The actions you execute in an intent service can be long running, since the service is decoupled from the user interface, and it’s running in its own background thread. But that also means you don’t have direct access to the current activity, and can’t call the activity’s methods directly or affect any of its view components. The most common way of sending information back to the UI is to use broadcast messages.
- [Narrator] The actions you execute in an intents service can be long running, since the service is decoupled from the user interface, and it's running in its own background thread. But that also means that you don't have direct access to the current activity, and you can't call the activity's methods directly, or affect any of its view components. The most common way of sending information back to the UI, is with broadcast messages, and specifically, you can use local broadcast messages. These run in the same process as the rest of the app, and aren't visible to other apps or processes on the same device.
I'll start in my service, where I already have code in place to execute some code in the background. I'll find that code down here in the handle action fu method. Now, I'm going to be sending a number of different messages, so I'll add a new custom method at the bottom of the class. It'll return void, and it'll be called send message, and it'll just accept a single string that I'll call message. The first step to sending a message back to the UI, is to create an intent object.
The intent object should be created with the instructor that accepts a single string. That's called the action parameter. I'll give it an action name of service message, and then I'll turn that into a constant so it can be used elsewhere in the application. I'll come up here, and I'll make sure that that constant is public, so it can be used everywhere. Next, I'll come back down here to my send message method, and I'll add some information to the message.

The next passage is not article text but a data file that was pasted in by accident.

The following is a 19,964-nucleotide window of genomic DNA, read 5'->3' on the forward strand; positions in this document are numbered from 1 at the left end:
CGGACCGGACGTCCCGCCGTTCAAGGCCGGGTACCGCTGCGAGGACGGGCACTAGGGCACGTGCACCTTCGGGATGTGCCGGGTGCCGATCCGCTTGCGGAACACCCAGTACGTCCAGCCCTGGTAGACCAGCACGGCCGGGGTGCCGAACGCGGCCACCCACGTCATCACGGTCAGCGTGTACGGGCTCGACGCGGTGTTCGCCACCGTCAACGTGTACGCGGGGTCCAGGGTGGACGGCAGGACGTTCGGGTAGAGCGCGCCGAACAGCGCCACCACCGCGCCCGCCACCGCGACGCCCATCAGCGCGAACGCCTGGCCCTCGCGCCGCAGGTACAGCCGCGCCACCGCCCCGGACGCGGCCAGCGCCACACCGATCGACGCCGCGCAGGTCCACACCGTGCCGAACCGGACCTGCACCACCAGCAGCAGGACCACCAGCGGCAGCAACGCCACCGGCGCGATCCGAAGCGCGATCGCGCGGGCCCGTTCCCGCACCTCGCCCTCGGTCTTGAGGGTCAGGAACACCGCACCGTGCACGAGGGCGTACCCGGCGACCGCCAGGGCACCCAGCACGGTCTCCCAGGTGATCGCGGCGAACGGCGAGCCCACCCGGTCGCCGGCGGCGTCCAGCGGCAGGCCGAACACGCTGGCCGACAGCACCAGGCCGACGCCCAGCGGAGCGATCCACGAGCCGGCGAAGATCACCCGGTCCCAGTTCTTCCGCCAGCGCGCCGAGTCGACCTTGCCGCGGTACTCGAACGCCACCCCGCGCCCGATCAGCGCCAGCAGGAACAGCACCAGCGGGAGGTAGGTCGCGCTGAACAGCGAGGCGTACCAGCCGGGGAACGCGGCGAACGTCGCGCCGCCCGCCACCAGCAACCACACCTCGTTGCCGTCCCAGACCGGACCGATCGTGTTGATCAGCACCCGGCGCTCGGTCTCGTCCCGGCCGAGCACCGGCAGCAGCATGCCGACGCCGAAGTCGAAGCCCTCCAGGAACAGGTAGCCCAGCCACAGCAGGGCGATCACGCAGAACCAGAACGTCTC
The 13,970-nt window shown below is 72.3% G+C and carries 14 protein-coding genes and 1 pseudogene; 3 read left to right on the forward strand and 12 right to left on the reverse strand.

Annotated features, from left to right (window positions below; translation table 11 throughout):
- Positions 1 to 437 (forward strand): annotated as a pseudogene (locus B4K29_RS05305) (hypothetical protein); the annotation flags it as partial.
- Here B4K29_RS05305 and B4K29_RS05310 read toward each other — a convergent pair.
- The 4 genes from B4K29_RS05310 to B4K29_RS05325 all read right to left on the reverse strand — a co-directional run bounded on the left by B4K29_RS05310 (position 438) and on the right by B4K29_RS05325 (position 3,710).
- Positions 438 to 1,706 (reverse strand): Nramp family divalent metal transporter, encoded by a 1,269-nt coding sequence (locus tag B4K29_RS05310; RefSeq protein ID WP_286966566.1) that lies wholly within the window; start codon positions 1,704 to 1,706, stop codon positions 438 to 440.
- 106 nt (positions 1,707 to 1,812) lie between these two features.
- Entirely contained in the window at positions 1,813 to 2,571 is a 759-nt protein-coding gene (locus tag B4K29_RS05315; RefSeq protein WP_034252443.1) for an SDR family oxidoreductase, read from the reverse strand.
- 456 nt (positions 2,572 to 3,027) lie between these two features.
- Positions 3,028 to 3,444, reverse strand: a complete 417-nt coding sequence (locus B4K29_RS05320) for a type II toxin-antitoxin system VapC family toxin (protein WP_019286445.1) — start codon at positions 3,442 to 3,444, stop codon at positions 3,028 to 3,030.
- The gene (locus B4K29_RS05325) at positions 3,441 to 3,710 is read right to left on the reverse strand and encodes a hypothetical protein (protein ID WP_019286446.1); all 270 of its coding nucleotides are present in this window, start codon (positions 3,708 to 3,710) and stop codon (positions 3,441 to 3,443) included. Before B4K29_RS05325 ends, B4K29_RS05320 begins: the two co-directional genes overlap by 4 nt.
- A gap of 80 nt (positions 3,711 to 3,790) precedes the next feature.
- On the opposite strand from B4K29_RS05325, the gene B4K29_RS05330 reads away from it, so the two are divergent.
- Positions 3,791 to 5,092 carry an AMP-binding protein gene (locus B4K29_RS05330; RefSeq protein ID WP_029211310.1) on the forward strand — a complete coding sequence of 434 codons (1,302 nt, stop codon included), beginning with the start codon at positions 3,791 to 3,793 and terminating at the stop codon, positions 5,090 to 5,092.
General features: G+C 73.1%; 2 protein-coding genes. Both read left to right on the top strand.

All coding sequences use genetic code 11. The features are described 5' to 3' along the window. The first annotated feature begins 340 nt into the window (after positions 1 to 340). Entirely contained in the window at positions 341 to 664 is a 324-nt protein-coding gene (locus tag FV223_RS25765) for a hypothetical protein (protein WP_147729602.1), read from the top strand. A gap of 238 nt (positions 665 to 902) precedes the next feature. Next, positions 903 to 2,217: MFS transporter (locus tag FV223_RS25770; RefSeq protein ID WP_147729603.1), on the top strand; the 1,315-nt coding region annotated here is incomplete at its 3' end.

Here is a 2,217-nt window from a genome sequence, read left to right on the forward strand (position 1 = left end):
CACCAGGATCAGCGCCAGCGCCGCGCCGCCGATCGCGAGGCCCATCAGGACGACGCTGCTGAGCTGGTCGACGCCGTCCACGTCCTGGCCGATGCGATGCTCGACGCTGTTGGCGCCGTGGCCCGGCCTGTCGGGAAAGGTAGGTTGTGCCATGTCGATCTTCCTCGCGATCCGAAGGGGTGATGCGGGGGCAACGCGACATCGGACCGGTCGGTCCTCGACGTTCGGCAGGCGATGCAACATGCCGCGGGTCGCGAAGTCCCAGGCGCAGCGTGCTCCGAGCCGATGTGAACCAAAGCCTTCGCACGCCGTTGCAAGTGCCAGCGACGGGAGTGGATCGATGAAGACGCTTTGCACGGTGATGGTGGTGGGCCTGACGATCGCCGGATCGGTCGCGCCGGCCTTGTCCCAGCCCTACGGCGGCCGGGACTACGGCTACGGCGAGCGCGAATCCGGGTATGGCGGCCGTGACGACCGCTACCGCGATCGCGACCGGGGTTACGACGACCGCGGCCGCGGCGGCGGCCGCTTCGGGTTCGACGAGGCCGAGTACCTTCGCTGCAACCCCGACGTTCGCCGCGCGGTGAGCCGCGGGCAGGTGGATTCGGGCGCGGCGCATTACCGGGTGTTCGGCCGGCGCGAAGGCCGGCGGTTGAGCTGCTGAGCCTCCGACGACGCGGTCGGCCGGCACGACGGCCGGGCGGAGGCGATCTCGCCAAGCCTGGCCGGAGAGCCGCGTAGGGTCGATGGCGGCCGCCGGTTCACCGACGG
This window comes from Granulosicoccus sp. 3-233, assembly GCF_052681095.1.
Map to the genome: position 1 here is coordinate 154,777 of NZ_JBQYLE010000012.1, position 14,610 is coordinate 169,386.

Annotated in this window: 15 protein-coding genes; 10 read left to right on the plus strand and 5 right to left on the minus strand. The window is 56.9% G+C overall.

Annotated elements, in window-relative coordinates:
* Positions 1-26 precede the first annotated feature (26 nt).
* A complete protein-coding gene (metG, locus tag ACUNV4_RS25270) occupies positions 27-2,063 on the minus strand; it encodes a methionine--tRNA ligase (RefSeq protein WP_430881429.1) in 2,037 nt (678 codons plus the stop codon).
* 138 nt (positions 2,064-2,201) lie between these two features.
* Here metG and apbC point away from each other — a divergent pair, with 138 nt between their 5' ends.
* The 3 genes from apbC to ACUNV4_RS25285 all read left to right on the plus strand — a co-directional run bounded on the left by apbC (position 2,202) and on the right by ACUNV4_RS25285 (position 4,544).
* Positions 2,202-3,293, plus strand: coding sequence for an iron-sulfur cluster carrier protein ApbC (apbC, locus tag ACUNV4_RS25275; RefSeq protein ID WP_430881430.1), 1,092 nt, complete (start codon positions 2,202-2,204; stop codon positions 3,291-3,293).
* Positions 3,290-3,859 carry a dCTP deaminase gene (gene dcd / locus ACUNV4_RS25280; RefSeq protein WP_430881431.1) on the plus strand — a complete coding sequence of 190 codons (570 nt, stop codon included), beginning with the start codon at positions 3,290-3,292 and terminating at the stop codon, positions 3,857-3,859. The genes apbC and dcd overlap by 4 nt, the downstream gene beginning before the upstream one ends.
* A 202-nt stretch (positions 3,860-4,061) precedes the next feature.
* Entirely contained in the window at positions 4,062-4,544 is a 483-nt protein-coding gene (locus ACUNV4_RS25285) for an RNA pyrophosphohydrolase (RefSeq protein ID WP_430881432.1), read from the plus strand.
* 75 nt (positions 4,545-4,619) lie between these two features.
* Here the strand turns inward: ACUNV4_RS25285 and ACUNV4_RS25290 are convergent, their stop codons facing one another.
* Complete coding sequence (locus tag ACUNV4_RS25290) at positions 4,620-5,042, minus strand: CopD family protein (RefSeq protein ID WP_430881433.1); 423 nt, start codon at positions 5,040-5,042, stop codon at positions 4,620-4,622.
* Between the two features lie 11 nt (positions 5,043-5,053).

I'll call it intent.putextra, and I'll pass in a string, that will be the extra key, and then I'll pass in the value, which is the message string. And I'll come back here, and I'll turn that into a constant as well, and I'll call this one message underscore key. Now I'm ready to actually send a message. I'm going to use a class called local broadcast manager. This class has a method called get instants, that accepts a context.
You can pass in this for the service, or more commonly, you can pass in get application context. Then from there, call the send broadcast method, and pass in the intent object. And that's all you need to do to send the message. You're not seeing who the message is being sent to, you're broadcasting it out to the entire application, and any activity or fragment can be listening for that message to be received. I'll set up my main activity to receive and react to the message.
First, I'll add a field up to the top of the class, and this will be an instance of the class broadcast receiver. I'll call it M receiver, and I'll create it with new broadcast receiver. That automatically expands to include a single method called on receive. This method receives the context and the intent object, and that's going to be the intent that I just sent from the service. I'll create a string variable that I'll call message here, and then I'll look at the intent object and call get string extra, and pass in the constant from my intent service, message key.
And then I'll call my log method, and I'll display the message that was received. Now this code is going to be running on the main thread, and so it will have access to the entire activity, and all of its view hierarchy. In order for this receiver to actually receive the messages, you have to register it. The most common place to do that is on the on start method, that will be executed automatically as the activity comes to the screen. I'll override that method, and after the super class is called to on start, I'll use the local broadcast manager class, again.